While most video production shut down during the pandemic, live TV (for the most part) kept going. The news still needs to be reported. With people unable to attend concerts and seminars, many live events turned to remote production teams who could live stream their content to their audience, who safely sheltered in place.
However, this didn’t come without some changes. Remote production crews still had to socially distance as best as they could, and with more people than ever watching remote streams, technology had to advance to handle the increased demand.
If you’re looking to step into the fast-paced world of remote production, we’ve covered some of the common challenges you may face and some of the newest technologies developed in recent years that will help you tackle them.
What is remote production?
Remote production, also known as “outside broadcast,” is any multi-camera production that happens outside of a production studio. These are typically things like live sporting events, concerts, or seminars.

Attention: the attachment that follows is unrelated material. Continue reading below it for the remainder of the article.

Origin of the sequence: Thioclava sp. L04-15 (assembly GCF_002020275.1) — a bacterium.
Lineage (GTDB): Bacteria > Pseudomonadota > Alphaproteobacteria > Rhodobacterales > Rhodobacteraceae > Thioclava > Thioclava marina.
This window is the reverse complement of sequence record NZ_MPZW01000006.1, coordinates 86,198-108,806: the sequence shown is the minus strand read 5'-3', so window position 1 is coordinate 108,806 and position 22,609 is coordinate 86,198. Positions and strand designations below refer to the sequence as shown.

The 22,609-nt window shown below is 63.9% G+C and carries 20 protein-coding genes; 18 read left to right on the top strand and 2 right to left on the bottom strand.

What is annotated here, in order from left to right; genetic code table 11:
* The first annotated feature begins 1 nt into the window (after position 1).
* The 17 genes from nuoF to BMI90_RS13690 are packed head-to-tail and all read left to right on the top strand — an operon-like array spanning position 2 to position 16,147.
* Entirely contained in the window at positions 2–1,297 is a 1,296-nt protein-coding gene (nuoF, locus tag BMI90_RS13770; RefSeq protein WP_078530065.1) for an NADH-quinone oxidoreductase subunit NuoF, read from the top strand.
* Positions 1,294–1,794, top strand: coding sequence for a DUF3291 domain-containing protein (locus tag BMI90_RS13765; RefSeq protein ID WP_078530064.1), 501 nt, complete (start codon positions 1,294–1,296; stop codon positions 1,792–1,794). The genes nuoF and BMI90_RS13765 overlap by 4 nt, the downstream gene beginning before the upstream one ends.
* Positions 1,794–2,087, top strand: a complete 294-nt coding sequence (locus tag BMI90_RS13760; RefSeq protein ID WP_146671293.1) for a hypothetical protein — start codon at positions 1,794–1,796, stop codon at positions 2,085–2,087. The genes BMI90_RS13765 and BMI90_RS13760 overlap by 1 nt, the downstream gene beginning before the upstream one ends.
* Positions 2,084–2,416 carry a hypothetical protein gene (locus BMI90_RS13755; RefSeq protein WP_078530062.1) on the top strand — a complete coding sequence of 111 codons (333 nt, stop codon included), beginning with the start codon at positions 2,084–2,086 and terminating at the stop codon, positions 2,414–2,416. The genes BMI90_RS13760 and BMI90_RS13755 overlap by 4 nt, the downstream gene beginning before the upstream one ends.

Four common challenges of remote production (and how to overcome them)
If you have a team working on an audio or video project and they’re not co-located and able to collaborate in person, you’re likely going to face at least one of these common challenges when you’re all trying to produce from your own remote location.
Challenge #1: Latency
Okay, we’re tackling this one right out of the gate because it’s been a constant challenge for remote production teams even before the digital age.
With remote production teams, you often have several different chains of connections linked together, and each can present a latency issue, especially if you’re depending on internet connections with low bandwidth. So, you want the lowest latency possible to reduce overall latency at each link in the chain.
There really isn’t one solution to fixing latency issues. The best way to reduce overall latency in remote production is to use the following approaches:
- Hardwire as many devices as possible.